Here's the growth point. This past week has reinforced my disdain, dislike, and fundamental discontent with prison. But I respect myself a little more than I did last week.

Post Script:
Mule Creek State Prison held a letter writing campaign in honor of National Crime Victims Week, April 10 through April 16, 2011. This year's theme was "Reshaping the Future, Honoring the Past." This is the fourth year that we have done this opportunity, and I think it's cool that guys here are willing to make indirect amends through this format. I have included my submission since it is a part of my life on these five acres.


In honor of National Crime Victims' Week 2011
"Reshaping the Future, Honoring the Past"

I have found many ways to reshape my future and honor my victims as a result of participating in the self-help programming available at Mule Creek State Prison and the most beneficial, productive, and mature decision I have ever made in my life was to fully participate in the Victims Awareness Offender's Program (VAOP).

My exposure and immersion within this restorative justice based victim impact program resulted in determining the following ways to reshape my future and honor my victims.

1. Understanding and accepting the obligation I have to the victims I have created in my life, both as a criminal and as a non-participant in my familial and social relationships due to my drug addiction.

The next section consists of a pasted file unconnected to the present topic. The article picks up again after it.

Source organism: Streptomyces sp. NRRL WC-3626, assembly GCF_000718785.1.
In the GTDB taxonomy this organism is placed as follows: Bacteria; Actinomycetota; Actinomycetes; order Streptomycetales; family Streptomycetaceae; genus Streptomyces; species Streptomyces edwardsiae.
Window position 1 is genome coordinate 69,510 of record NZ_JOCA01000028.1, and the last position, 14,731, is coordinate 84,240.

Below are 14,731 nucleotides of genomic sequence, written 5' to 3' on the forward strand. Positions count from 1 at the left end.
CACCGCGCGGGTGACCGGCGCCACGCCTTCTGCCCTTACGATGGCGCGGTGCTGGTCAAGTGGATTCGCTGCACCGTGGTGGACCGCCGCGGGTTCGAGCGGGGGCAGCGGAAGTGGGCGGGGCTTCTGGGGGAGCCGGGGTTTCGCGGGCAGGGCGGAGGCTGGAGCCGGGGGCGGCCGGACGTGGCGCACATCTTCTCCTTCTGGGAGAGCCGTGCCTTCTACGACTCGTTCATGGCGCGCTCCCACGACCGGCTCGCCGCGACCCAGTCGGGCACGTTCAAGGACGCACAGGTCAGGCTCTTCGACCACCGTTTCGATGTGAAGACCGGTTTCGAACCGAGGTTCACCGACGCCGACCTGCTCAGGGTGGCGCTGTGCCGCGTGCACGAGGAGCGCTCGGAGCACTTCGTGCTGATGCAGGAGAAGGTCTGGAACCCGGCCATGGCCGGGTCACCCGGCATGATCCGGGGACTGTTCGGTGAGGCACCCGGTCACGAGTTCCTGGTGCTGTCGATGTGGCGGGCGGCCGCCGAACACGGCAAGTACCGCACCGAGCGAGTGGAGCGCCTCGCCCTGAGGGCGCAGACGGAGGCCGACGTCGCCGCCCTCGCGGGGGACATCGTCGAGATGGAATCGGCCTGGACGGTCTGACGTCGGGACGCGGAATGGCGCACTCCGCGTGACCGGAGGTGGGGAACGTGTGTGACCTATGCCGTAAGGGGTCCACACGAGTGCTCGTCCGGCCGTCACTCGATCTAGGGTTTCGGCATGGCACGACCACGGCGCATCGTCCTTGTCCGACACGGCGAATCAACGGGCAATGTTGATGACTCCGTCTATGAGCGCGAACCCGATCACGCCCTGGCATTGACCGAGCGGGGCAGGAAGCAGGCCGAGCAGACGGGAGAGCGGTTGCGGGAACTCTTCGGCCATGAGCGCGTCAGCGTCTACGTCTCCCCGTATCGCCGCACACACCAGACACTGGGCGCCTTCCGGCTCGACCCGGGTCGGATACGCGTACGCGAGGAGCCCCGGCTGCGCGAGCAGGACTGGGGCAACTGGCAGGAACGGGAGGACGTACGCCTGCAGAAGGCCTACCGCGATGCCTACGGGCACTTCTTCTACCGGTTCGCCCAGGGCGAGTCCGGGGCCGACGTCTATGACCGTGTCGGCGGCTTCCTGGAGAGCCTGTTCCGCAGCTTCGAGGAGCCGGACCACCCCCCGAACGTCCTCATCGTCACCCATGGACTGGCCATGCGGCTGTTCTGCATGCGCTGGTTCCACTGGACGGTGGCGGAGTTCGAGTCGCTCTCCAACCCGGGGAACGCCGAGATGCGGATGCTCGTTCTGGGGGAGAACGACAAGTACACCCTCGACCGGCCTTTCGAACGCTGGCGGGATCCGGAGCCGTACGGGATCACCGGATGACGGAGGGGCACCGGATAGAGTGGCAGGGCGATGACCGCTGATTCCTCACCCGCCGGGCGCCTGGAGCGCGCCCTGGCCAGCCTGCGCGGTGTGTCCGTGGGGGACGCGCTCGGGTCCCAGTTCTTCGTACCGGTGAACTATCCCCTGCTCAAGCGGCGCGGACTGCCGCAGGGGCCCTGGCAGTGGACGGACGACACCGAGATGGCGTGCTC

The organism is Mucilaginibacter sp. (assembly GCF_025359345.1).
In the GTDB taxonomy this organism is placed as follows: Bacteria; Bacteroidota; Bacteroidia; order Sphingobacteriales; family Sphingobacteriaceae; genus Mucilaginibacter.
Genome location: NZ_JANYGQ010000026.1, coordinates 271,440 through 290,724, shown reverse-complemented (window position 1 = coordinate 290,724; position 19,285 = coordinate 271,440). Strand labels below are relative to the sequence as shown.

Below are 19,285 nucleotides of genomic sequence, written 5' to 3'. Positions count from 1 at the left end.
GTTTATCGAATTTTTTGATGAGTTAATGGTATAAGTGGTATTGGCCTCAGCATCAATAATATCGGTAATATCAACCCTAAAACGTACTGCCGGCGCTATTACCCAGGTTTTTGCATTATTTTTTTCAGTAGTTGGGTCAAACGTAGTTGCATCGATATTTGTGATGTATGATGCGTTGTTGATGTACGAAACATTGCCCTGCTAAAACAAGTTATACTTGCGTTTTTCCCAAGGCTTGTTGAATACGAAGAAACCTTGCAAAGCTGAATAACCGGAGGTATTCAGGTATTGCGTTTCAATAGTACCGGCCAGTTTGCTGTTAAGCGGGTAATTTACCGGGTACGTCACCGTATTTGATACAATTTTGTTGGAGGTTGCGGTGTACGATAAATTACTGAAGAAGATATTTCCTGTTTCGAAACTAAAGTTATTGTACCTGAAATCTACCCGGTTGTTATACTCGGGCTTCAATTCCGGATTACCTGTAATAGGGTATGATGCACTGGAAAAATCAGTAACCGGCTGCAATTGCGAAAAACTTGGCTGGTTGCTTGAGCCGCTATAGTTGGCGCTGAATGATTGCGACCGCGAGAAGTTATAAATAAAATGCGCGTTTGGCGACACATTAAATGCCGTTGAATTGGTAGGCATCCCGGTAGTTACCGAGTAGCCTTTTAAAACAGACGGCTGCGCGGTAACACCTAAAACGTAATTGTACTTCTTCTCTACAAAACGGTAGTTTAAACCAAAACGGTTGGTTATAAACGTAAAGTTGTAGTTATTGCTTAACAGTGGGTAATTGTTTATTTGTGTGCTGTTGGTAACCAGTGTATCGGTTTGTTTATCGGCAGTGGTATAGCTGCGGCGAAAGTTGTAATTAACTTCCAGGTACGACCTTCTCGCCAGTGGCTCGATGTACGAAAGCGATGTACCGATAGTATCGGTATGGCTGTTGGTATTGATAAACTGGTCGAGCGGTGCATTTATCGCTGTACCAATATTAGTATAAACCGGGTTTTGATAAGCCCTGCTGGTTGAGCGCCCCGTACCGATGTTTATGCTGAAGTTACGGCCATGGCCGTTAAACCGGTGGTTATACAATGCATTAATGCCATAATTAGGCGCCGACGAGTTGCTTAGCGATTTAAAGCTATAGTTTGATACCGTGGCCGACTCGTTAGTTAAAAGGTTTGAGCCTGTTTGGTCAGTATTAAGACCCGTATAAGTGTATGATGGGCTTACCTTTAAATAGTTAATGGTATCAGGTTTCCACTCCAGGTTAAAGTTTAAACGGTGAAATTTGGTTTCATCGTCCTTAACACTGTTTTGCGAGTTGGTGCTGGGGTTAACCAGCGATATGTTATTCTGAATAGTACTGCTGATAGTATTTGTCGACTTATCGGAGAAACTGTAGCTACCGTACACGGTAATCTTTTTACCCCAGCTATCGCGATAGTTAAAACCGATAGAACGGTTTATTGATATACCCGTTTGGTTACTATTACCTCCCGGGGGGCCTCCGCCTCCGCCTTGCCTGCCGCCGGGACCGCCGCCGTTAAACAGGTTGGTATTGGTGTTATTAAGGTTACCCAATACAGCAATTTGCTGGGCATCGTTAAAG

2. Realizing that I would never fully understand how traumatic (emotional, physical, and mental) an impact my behavior has had on those victims, but to know it was undeserved, significant, severe, and possibly lifelong.

3. No longer viewing my incarceration as "something" done to me by the "system," but instead understanding my incarceration was a direct consequence of my repeated violations of others and was not an issue of retribution, but the incapacitation of an addict and criminal in order to prevent future violations of others.

4. Understanding my monetary restitution was not a simply a "fine" imposed on me, but an actual debt owed to my direct victims, a part of what they were due.

5. Understanding I would never be able to pay my debt to society. My efforts toward victim's restoration, my service within the prison community, the full payment of my monetary restitution, the making of direct and indirect amends to my victims, my commitment to living a life dedicated to the cession of further victim creation, all these things are only an interest payment on a debt principle that is beyond earthly solvency.

6. Being wholly (emotionally, mentally, and spiritually) in agreement with the previous and dedicated to the worthy and privileged continuation of those efforts.

These perspectives and their requisite actions honor my victims and have the effect of reshaping my future.

Joaquin J.
VAOP Inmate Facilitator
Narcotic Anonymous Trusted Servant